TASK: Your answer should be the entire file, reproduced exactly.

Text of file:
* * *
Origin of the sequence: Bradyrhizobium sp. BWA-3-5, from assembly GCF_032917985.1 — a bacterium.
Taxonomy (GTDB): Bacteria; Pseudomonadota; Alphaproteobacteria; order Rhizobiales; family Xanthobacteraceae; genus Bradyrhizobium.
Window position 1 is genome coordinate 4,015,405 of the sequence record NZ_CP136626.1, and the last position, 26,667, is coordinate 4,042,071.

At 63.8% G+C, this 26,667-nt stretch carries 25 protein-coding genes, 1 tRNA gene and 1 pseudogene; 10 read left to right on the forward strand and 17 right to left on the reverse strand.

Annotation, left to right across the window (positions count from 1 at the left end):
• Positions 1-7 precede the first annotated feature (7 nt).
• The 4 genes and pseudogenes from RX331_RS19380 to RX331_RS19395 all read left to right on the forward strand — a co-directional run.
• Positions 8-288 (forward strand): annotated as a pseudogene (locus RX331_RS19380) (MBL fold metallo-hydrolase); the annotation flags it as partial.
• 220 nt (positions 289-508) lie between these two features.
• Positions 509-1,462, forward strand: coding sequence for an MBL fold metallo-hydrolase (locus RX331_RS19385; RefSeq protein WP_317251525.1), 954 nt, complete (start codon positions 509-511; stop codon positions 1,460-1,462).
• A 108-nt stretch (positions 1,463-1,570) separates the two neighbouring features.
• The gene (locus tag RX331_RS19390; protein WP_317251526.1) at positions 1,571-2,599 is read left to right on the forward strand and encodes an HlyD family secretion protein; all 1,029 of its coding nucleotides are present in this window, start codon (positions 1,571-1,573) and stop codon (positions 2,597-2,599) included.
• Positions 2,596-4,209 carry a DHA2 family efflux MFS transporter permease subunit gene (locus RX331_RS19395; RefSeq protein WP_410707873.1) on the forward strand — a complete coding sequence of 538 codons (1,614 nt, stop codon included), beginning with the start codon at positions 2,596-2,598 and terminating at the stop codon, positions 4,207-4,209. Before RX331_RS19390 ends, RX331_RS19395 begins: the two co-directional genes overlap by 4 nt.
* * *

Origin of the sequence: Bradyrhizobium sp. BWA-3-5, from assembly GCF_032917985.1 — a bacterium.
Taxonomy (GTDB): Bacteria; Pseudomonadota; Alphaproteobacteria; order Rhizobiales; family Xanthobacteraceae; genus Bradyrhizobium.
Window position 1 is genome coordinate 4,015,405 of the sequence record NZ_CP136626.1, and the last position, 26,667, is coordinate 4,042,071.

At 63.8% G+C, this 26,667-nt stretch carries 25 protein-coding genes, 1 tRNA gene and 1 pseudogene; 10 read left to right on the forward strand and 17 right to left on the reverse strand.

Annotation, left to right across the window (positions count from 1 at the left end):
• Positions 1-7 precede the first annotated feature (7 nt).
• The 4 genes and pseudogenes from RX331_RS19380 to RX331_RS19395 all read left to right on the forward strand — a co-directional run.
• Positions 8-288 (forward strand): annotated as a pseudogene (locus RX331_RS19380) (MBL fold metallo-hydrolase); the annotation flags it as partial.
• 220 nt (positions 289-508) lie between these two features.
• Positions 509-1,462, forward strand: coding sequence for an MBL fold metallo-hydrolase (locus RX331_RS19385; RefSeq protein WP_317251525.1), 954 nt, complete (start codon positions 509-511; stop codon positions 1,460-1,462).
• A 108-nt stretch (positions 1,463-1,570) separates the two neighbouring features.
• The gene (locus tag RX331_RS19390; protein WP_317251526.1) at positions 1,571-2,599 is read left to right on the forward strand and encodes an HlyD family secretion protein; all 1,029 of its coding nucleotides are present in this window, start codon (positions 1,571-1,573) and stop codon (positions 2,597-2,599) included.
• Positions 2,596-4,209 carry a DHA2 family efflux MFS transporter permease subunit gene (locus RX331_RS19395; RefSeq protein WP_410707873.1) on the forward strand — a complete coding sequence of 538 codons (1,614 nt, stop codon included), beginning with the start codon at positions 2,596-2,598 and terminating at the stop codon, positions 4,207-4,209. Before RX331_RS19390 ends, RX331_RS19395 begins: the two co-directional genes overlap by 4 nt.